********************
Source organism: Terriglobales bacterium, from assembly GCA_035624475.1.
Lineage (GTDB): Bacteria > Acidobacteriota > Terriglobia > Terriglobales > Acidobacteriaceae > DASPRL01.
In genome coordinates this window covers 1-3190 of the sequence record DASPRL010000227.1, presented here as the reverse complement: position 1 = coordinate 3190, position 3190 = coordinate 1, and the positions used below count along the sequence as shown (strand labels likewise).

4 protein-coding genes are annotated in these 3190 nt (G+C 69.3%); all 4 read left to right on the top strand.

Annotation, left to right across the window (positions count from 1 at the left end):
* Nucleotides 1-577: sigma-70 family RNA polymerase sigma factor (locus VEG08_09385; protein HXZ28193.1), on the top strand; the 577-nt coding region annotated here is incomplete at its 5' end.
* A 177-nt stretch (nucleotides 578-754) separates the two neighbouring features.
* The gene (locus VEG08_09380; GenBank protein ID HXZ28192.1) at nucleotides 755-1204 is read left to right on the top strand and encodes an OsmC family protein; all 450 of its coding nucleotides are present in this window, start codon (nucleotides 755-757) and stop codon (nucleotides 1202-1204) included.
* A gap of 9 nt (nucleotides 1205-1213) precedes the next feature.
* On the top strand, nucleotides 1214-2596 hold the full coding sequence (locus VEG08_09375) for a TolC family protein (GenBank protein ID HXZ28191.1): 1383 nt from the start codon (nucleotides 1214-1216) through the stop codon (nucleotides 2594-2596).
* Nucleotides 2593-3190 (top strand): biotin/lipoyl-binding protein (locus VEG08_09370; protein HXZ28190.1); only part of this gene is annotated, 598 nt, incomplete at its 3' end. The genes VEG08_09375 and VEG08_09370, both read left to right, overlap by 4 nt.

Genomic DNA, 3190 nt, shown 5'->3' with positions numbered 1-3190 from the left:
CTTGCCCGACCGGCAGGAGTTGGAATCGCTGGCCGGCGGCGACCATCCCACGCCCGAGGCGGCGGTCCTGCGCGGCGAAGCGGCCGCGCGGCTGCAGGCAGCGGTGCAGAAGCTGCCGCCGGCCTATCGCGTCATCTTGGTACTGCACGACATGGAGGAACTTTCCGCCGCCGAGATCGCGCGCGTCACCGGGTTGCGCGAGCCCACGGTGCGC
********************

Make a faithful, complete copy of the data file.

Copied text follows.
Source organism: Terriglobales bacterium, from assembly GCA_035624475.1.
Lineage (GTDB): Bacteria > Acidobacteriota > Terriglobia > Terriglobales > Acidobacteriaceae > DASPRL01.
In genome coordinates this window covers 1-3190 of the sequence record DASPRL010000227.1, presented here as the reverse complement: position 1 = coordinate 3190, position 3190 = coordinate 1, and the positions used below count along the sequence as shown (strand labels likewise).

4 protein-coding genes are annotated in these 3190 nt (G+C 69.3%); all 4 read left to right on the top strand.

Annotation, left to right across the window (positions count from 1 at the left end):
* Nucleotides 1-577: sigma-70 family RNA polymerase sigma factor (locus VEG08_09385; protein HXZ28193.1), on the top strand; the 577-nt coding region annotated here is incomplete at its 5' end.
* A 177-nt stretch (nucleotides 578-754) separates the two neighbouring features.
* The gene (locus VEG08_09380; GenBank protein ID HXZ28192.1) at nucleotides 755-1204 is read left to right on the top strand and encodes an OsmC family protein; all 450 of its coding nucleotides are present in this window, start codon (nucleotides 755-757) and stop codon (nucleotides 1202-1204) included.
* A gap of 9 nt (nucleotides 1205-1213) precedes the next feature.
* On the top strand, nucleotides 1214-2596 hold the full coding sequence (locus VEG08_09375) for a TolC family protein (GenBank protein ID HXZ28191.1): 1383 nt from the start codon (nucleotides 1214-1216) through the stop codon (nucleotides 2594-2596).
* Nucleotides 2593-3190 (top strand): biotin/lipoyl-binding protein (locus VEG08_09370; protein HXZ28190.1); only part of this gene is annotated, 598 nt, incomplete at its 3' end. The genes VEG08_09375 and VEG08_09370, both read left to right, overlap by 4 nt.

Genomic DNA, 3190 nt, shown 5'->3' with positions numbered 1-3190 from the left:
CTTGCCCGACCGGCAGGAGTTGGAATCGCTGGCCGGCGGCGACCATCCCACGCCCGAGGCGGCGGTCCTGCGCGGCGAAGCGGCCGCGCGGCTGCAGGCAGCGGTGCAGAAGCTGCCGCCGGCCTATCGCGTCATCTTGGTACTGCACGACATGGAGGAACTTTCCGCCGCCGAGATCGCGCGCGTCACCGGGTTGCGCGAGCCCACGGTGCGC